Deepening the media’s coverage of COVID-19 – Part 2
Continued from yesterday
Social or Physical Distancing: How realistic is it in our large, high-density neighbourhoods? Rather than mimic what obtains elsewhere, we can direct our reporting on different neighbourhoods to convey the reality of life there, interview the members on their understanding of the concept, analyse the findings in a way to stimulate action from regulatory authorities and relevant NGOs.
Regular Hand-washing: How readily available is clean water? Is there an opportunity here for companies to make other meaningful interventions through their Corporate Social Responsibility? Rather than being fixated with donating bags of rice, garri, and beans, is this an opportunity for charities to tailor their donations to areas of long-lasting benefit? Use of 60 per cent-alcohol-based hand sanitizer: This product provides the media the opportunity to verify, validate, and highlight local initiatives to produce such hand sanitizers that may prove helpful in areas that lack a regular supply of water.
Use of facial mask: This is to shield the nose and mouth in public from exposure to droplets of saliva or discharge from the nose when an infected person coughs or sneezes. The media should promote its proper use and encourage local efforts in producing quality masks.
Self-isolation: How disciplined are our people in this regard? The media should play up more success stories of regular people, not just celebrities, who self-isolated and overcame the menace of Covid-19.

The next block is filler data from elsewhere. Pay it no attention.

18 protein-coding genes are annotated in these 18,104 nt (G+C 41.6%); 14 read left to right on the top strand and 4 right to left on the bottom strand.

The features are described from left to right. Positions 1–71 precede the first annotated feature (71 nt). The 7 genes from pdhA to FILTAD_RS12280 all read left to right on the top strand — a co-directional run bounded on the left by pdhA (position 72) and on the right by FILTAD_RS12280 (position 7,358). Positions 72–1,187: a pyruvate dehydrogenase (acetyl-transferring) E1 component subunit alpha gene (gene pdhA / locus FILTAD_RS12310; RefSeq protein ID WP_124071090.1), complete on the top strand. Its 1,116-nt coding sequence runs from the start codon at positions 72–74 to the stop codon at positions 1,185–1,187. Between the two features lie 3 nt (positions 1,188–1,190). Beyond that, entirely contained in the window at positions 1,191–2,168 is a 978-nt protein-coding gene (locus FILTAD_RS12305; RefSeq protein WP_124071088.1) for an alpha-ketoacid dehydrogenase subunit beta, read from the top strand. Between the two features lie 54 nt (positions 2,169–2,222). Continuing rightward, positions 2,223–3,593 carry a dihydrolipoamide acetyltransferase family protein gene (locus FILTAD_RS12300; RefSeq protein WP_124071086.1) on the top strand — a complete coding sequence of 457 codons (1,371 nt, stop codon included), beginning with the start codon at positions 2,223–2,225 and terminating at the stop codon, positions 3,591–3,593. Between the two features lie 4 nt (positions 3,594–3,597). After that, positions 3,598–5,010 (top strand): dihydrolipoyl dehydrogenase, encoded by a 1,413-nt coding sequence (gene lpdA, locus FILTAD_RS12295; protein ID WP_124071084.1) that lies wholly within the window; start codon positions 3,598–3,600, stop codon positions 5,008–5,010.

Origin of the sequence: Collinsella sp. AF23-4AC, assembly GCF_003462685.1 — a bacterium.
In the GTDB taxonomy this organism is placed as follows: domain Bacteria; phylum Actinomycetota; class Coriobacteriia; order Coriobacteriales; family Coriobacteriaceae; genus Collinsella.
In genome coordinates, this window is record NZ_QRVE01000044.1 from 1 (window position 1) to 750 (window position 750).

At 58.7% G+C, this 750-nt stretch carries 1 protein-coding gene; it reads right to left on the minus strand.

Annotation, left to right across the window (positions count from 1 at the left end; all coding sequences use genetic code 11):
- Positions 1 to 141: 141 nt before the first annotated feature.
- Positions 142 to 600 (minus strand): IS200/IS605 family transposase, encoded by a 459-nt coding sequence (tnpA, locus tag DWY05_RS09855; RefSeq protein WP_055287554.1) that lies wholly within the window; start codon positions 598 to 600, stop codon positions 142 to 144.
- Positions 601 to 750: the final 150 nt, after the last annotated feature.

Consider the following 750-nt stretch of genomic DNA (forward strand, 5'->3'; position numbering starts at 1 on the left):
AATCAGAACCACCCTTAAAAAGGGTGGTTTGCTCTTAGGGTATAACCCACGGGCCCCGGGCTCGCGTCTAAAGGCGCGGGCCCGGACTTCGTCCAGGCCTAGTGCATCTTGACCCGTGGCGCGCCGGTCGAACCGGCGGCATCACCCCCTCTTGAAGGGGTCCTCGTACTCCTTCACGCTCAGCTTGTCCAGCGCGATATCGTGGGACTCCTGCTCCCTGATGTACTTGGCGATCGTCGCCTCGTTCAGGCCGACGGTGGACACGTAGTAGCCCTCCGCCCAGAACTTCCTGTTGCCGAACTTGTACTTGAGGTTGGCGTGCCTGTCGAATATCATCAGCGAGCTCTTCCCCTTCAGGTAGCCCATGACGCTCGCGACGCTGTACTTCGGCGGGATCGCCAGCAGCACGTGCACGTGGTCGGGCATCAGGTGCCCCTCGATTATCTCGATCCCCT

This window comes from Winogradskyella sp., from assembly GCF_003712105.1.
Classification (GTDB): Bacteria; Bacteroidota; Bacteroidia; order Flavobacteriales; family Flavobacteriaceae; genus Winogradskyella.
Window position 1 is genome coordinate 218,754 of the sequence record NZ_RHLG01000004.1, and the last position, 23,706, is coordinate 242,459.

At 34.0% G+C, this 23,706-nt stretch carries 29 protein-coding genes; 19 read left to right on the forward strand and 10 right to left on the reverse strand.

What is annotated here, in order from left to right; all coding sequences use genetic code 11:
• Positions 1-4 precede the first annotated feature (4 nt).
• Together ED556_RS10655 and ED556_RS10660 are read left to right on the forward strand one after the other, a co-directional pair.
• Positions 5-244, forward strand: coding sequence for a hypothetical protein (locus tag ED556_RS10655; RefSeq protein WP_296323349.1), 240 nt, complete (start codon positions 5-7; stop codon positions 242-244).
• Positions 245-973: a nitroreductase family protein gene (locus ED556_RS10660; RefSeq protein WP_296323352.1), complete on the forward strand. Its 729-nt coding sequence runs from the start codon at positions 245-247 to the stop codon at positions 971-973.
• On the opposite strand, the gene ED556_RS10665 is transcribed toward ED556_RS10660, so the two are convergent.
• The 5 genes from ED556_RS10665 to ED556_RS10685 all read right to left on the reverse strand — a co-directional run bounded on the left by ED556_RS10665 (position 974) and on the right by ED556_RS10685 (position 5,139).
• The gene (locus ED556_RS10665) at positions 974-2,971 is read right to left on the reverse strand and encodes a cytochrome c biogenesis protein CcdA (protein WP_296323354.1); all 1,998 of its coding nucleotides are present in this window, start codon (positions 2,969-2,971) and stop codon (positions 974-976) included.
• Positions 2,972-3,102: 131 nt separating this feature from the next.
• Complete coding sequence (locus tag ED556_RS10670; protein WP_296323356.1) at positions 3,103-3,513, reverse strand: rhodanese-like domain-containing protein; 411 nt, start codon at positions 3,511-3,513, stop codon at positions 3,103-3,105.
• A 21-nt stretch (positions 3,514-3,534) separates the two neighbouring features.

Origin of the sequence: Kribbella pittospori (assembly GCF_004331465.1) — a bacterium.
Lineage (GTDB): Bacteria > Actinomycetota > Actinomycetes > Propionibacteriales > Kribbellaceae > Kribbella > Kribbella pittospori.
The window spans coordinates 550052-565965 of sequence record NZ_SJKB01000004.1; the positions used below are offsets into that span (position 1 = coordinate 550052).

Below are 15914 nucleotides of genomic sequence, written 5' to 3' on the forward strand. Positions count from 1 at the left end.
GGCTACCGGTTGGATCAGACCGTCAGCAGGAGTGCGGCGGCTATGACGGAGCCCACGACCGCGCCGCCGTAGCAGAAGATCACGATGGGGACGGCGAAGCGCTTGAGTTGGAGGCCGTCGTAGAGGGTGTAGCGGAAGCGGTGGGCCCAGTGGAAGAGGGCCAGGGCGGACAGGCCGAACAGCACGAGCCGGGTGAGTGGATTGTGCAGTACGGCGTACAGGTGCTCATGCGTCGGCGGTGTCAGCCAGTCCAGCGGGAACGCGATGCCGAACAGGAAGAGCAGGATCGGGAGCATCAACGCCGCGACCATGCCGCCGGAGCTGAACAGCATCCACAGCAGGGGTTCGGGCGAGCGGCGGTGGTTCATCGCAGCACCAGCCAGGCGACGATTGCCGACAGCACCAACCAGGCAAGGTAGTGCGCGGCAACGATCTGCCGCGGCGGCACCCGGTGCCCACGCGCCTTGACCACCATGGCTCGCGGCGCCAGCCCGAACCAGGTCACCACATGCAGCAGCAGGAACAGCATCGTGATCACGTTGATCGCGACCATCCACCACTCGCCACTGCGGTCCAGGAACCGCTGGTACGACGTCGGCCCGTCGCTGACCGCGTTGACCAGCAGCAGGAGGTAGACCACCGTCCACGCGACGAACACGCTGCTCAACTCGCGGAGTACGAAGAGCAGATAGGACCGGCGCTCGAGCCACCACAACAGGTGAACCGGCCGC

Testing: Since the focus now is on community transmission, the media can begin to examine the rate of testing in the communities by educating our audiences on what the test entails? Where are people tested? Media reports can begin to re-examine the current practice of testing only those who manifest the symptoms? What is responsible for the low no of tests? What should be done to improve it? Do people need to pay to be tested?
Contact tracing, Quarantine, and Treatment: How cooperative is the public? How can the effort be enhanced? What’s the experience of the health officials? Beyond the statistics of those who died, recovered and were discharged, what’s going on behind the scene the public needs to know? From the survivors, can we get a peep into what a day in their life looked like while in isolation centres? What did they eat? What went on in their minds? These lessons need to be brought out so the general public can connect and understand the severity and reality of the challenge?
Another issue that requires more attention is the use of statistics. Some of us are familiar with Joel Best’s book, Damned Lies and Statistics, which speaks about the dual purpose of the use of statistics to support or weaken an argument. How well do the statistics we enthusiastically publish expand public understanding of the story? When we say Lagos leads in the number of those who have tested positive, what’s the level of testing being done? What’s the population of the states being tested? How widespread is the testing conducted on a local government basis? What’s the ratio of the positive cases relative to the population in major cities like Lagos, Kano, Ibadan, and Enugu?